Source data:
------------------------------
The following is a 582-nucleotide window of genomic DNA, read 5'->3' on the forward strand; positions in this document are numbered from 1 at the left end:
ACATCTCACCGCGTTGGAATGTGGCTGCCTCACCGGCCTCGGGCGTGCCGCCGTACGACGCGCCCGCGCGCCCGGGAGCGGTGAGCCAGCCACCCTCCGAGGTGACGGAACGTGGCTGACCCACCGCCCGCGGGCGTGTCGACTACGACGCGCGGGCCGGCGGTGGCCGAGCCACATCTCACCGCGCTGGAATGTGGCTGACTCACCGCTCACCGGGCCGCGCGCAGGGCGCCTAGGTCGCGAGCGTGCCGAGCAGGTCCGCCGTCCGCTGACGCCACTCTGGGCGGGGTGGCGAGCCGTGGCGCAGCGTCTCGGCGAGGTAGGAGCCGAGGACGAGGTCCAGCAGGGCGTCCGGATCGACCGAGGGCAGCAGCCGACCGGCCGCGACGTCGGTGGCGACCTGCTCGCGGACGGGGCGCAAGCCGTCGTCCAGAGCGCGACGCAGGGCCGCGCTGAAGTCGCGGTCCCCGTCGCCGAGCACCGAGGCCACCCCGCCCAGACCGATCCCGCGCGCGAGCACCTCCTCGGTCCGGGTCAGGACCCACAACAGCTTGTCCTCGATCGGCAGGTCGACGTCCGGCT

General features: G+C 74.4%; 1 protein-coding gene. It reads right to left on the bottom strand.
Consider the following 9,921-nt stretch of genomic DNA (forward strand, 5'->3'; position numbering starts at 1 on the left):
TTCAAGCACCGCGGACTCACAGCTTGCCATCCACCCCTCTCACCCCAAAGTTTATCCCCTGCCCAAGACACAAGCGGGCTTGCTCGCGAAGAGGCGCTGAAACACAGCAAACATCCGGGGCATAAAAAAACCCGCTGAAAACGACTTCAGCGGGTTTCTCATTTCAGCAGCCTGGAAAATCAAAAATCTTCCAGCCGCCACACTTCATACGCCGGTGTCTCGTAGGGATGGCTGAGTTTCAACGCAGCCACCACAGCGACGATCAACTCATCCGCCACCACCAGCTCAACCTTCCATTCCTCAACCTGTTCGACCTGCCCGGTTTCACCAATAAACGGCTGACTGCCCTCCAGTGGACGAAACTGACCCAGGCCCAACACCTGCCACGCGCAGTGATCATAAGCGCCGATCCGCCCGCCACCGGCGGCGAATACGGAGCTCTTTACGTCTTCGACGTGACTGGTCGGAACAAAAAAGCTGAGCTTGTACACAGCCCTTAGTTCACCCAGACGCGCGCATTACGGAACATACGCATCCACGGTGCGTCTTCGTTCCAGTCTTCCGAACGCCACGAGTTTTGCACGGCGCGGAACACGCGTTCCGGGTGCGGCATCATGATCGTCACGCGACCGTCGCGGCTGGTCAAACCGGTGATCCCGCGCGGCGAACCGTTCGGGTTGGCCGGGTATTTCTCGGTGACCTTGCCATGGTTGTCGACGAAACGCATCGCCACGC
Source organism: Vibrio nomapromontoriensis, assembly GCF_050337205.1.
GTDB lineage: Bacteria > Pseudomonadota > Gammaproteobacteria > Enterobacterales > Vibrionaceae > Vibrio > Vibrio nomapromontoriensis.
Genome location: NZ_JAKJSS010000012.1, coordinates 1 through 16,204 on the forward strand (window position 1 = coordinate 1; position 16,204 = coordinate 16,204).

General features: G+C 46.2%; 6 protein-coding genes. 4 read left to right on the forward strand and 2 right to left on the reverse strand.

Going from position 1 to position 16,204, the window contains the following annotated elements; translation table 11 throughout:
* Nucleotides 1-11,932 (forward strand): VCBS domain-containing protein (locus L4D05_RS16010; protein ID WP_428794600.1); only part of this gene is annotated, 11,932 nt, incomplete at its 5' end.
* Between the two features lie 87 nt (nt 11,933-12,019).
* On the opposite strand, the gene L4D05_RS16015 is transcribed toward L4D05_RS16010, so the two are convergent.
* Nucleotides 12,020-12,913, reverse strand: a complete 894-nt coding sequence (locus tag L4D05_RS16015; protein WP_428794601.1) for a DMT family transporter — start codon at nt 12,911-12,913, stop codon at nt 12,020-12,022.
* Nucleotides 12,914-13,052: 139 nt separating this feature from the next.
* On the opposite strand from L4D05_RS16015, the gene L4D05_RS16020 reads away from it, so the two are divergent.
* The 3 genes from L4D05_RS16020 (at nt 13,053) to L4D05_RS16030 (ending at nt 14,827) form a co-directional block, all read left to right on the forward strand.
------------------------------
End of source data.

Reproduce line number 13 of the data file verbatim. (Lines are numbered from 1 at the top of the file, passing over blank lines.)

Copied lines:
* On the opposite strand, the gene L4D05_RS16015 is transcribed toward L4D05_RS16010, so the two are convergent.